|From simple email to sophisticated online marketing, Net Law shows how the solo practitioner and the large law firm can turn the Internet into an effective and efficient tool. Through stories from those who've set up pioneering legal Net sites, the book explains how lawyers can successfully integrate the Internet into their practices, sharing lessons learned by the "early adopters" of the Internet. |
What readers are saying about Net Law:
Robert A. Stein, the Executive Director of the American Bar Association (who wrote the forward to the book):
Tim Broeker in Minnesota Law and Politics (May 12, 1997):
- Paul Jacobsen has written a very useful and readable book – particularly for those new to the Internet. Net Law is not only a list, glossary, dictionary and index of terms, phrases and Internet etiquette, but it also provides the varying points of view and experiences of many practitioners from around the nation. More importantly, it has captured the relaxed, informal, seemingly carefree, yet very deliberate and precise aura of the Internet. The layout and style help the first-timer, as well as the more experienced, feel comfortable even before signing on.
- Finally, a book that cuts through the clutter...
- Jacobsen's new book, Net Law: How Lawyers Use the Internet, is chock-full of real-life anecdotes and advice from attorneys who have already integrated the Internet into their day-to-day work. Finish it, and you'll actually know what you're talking about if you think the World Wide Web is an unpredictable gadget for people with way too much time on their hands. ….
Law Practice Management, February, 1998 (by Jerry Lawson, President of Internet Tools for Attorneys :)
- The book also contains a helpful Internet training section that steers you through the basics of picking an Internet service provider, using tools such as Web browsers and news readers for research and other common Internet applications. These tips will get you up the book's true strength lies in the first-person accounts from lawyers who have already mastered the basics for you.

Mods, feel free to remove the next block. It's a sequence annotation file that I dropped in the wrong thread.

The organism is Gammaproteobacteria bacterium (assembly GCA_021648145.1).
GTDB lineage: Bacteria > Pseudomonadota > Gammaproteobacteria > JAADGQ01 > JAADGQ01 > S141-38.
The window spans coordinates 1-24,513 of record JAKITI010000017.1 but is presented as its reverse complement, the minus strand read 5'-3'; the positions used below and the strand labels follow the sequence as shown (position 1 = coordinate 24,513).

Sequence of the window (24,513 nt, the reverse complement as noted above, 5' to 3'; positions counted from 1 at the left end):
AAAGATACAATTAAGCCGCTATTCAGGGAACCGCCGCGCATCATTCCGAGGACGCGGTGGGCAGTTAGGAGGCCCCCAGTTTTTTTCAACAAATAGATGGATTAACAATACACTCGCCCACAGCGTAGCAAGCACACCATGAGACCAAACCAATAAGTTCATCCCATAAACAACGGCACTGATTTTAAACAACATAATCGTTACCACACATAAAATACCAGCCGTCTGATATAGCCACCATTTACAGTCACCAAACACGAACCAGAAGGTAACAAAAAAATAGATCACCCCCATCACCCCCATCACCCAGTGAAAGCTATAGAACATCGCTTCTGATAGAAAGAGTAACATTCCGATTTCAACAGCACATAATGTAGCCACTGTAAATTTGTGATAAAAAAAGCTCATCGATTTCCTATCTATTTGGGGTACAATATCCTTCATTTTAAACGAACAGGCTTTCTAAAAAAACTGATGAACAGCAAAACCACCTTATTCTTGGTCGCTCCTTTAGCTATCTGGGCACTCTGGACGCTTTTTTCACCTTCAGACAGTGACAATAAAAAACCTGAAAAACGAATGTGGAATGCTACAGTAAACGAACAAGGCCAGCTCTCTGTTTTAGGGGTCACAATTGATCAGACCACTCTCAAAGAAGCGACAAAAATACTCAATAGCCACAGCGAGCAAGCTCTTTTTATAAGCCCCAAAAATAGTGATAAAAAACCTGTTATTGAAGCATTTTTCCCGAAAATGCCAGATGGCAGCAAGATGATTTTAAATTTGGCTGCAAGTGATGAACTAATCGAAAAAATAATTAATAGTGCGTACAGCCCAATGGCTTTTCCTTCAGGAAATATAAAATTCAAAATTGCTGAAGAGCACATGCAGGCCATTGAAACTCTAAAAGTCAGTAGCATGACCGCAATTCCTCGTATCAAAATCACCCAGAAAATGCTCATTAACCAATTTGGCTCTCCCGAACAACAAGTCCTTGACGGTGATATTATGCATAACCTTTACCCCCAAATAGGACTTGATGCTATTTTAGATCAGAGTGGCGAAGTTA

Canadian Law Libraries, Vol. 22, No. 4, p. 179 (Shu Huang, Librarian, Aikins, MacAulay & Thorvaldson):
- Jacobsen concentrates on the actual experiences of real attorneys, with an approach that is less tutorial than journalistic. He quotes other attorneys extensively, and to good effect....
Legal academics have speculated that, in the future, an attorney's failure to understand the Internet might be a violation of the professional duty to maintain competence. The examples of effective attorney use of the Internet in this book convinced me that such a day is closer than we might think. The Net is already changing the way good attorneys practice.
- "How do lawyers use the Internet" This question has been pattering my mind constantly. I have read numerous articles but had not found a satisfying answer until I read Paul Jacobsen's book...
Research Advisor, September/October, 1997 (Trisha Fabugais, Librarian, Gardere, Wynee, Sewell & Riggs):
- What I like most about this book is its gallery of lawyers' perspectives on the Net. Instead of a dramatic monologue, Jacobsen lends voice to many lawyers who recount their Internet experiences, including using the Net for discovery, locating expert witnesses and their opinions, and finding the cvs of one' competitors on their Web sites... As a result, lawyers as readers can relate to these experiences and apply some of them in their daily practice.
Internet Tools for Attorneys Web site, (reviewed by Diane Cabell):
- Net Law is easy to understand and offers manageable bits of information in short chapters that give pertinent details to readers without a lot of techno jargon. The book is different from many articles and publications that say "here's what attorneys should do with the Internet." Instead it presents real-life examples and attorneys current experiences utilizing the Internet in their practices.
- Net Law: How Lawyers Use the Internet is a book eminently suited to the technophobes of the legal profession.